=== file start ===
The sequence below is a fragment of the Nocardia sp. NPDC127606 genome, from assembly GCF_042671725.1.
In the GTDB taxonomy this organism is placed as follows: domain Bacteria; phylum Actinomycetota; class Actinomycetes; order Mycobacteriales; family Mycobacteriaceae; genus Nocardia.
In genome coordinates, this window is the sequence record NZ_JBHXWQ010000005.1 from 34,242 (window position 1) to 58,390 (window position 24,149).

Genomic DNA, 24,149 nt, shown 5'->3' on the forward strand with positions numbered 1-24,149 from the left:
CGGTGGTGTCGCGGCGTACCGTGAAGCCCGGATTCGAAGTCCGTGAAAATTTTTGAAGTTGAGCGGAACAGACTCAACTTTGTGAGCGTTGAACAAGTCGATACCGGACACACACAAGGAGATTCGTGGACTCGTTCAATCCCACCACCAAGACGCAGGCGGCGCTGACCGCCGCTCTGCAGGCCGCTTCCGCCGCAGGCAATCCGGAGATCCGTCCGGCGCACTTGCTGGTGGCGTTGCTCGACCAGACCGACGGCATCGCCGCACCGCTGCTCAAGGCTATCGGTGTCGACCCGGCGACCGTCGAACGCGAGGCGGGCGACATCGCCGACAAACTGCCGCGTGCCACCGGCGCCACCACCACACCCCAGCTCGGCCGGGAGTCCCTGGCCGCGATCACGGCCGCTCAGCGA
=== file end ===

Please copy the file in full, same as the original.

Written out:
The sequence below is a fragment of the Nocardia sp. NPDC127606 genome, from assembly GCF_042671725.1.
In the GTDB taxonomy this organism is placed as follows: domain Bacteria; phylum Actinomycetota; class Actinomycetes; order Mycobacteriales; family Mycobacteriaceae; genus Nocardia.
In genome coordinates, this window is the sequence record NZ_JBHXWQ010000005.1 from 34,242 (window position 1) to 58,390 (window position 24,149).

Genomic DNA, 24,149 nt, shown 5'->3' on the forward strand with positions numbered 1-24,149 from the left:
CGGTGGTGTCGCGGCGTACCGTGAAGCCCGGATTCGAAGTCCGTGAAAATTTTTGAAGTTGAGCGGAACAGACTCAACTTTGTGAGCGTTGAACAAGTCGATACCGGACACACACAAGGAGATTCGTGGACTCGTTCAATCCCACCACCAAGACGCAGGCGGCGCTGACCGCCGCTCTGCAGGCCGCTTCCGCCGCAGGCAATCCGGAGATCCGTCCGGCGCACTTGCTGGTGGCGTTGCTCGACCAGACCGACGGCATCGCCGCACCGCTGCTCAAGGCTATCGGTGTCGACCCGGCGACCGTCGAACGCGAGGCGGGCGACATCGCCGACAAACTGCCGCGTGCCACCGGCGCCACCACCACACCCCAGCTCGGCCGGGAGTCCCTGGCCGCGATCACGGCCGCTCAGCGA